Pols: Forget the caucus, come solve our ruckus


And things were going so well: Domestic boxoffice in 2007 was up to a record $9.6 billion, American TV shows were pulling in audiences around the world and the overall variety of content -- from "Hairspray" to "American Gangster," from "Pushing Daisies" to "Damages" -- was unparalleled.

And then came the writers strike.

When the stoppage is over, we might find that this event was not only an inflection point in the financial importance of the Internet (a big bone of contention being payments for re-usage of content on the Web) but also symbolized the growing divide in newly Gilded Age America. (OK, I know in this particular labor tussle there are haves and haves-a-little-less as well as have-nots, but still a gap in their fortunes there is.)

For the moment, the two sides are philosophically miles apart, with neither the conglomerates nor the Writers Guild disposed to budge.

Leno and Letterman are back on the air, with the former (sans writers) coming out (tellingly or just amusingly?) ahead in the ratings; now the town is abuzz, not about who might land a Globe or an Oscar, but who will -- or will not -- cross picket lines.

It could get ugly: Katherine Heigl carrying a cardboard placard could be a viewer turnoff; bad jokes or pious pledges from the stage could be even less funny than usual.

Before we get to such a pass, someone please send us a white knight.

Can't we, for example, draft a White House hopeful or two to intervene?

After all, one of these guys (or gal) will be stuck with having to extricate us from Iraq; surely they can get their arms around residuals enough to come up with a workable road map to labor peace.

Such a test of their diplomatic skills might be more useful to the country than endless hours of sipping tea in Iowa living rooms or hanging with locals in New Hampshire bars.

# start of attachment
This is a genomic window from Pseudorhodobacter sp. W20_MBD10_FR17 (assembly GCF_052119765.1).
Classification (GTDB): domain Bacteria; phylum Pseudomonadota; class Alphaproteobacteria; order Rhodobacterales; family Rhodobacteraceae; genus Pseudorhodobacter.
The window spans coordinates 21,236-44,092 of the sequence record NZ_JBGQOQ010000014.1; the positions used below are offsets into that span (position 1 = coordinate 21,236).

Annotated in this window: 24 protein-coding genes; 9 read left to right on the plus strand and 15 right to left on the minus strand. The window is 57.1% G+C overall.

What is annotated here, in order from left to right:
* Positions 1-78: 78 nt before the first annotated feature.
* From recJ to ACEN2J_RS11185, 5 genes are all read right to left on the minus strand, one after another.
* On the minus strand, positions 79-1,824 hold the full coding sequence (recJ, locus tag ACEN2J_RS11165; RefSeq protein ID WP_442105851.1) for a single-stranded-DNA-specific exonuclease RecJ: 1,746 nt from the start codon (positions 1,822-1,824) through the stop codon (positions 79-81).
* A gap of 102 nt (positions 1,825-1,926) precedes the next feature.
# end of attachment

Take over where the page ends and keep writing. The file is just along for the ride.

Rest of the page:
My vote right now would be, in the spirit of bipartisanship, to get John Edwards and Mitt Romney on a plane to Los Angeles. (Mike Huckabee already has gamely flown in to do Leno and managed to be both disarming and funny.)

Surely these others could bring something to the party.

Edwards is running the most populist campaign of any mainstream Democratic candidate, taking to task "the corporations and their overpaid CEOs," which are, he contends, at the heart of what's wrong with America. (His detractors are trying to brand him as "a frustrated, angry man," just as some out here are trying to pigeonhole the picketing writers.)

Romney is vaunting his private-sector experience, having masterminded the Olympics and introduced a balanced budget to Massachusetts. (His detractors are trying to brand him as beholden to big business, just as some out here are decrying the studios as greedy behemoths.)

Edwards presumably would empathize with the writers; Romney would zero in on what's at stake for the conglomerates and what they could afford to surrender.

I'm not saying these candidates are flawless, just that their messages represent distinct visions of America that -- no matter who is elected president -- will have to be pulled closer together if the country is to move forward.

So, too, the two sides in the standoff in Hollywood: The conglomerates that fund, greenlight, market and distribute content can't be faulted for wanting to be profitable. (Besides, I'm betting a lot of talent, including a sizable number of writers, have stock in these companies.)

On the other hand, without the creative contributions of writers, directors, actors and other creatives, the conglomerates would be empty shells.

So Edwards and Romney are otherwise occupied? If it's not a presidential candidate, then at least a presidential gesture of goodwill from somebody: Back channels are fine, but at some point soon, the parties need to be pushed back into that room.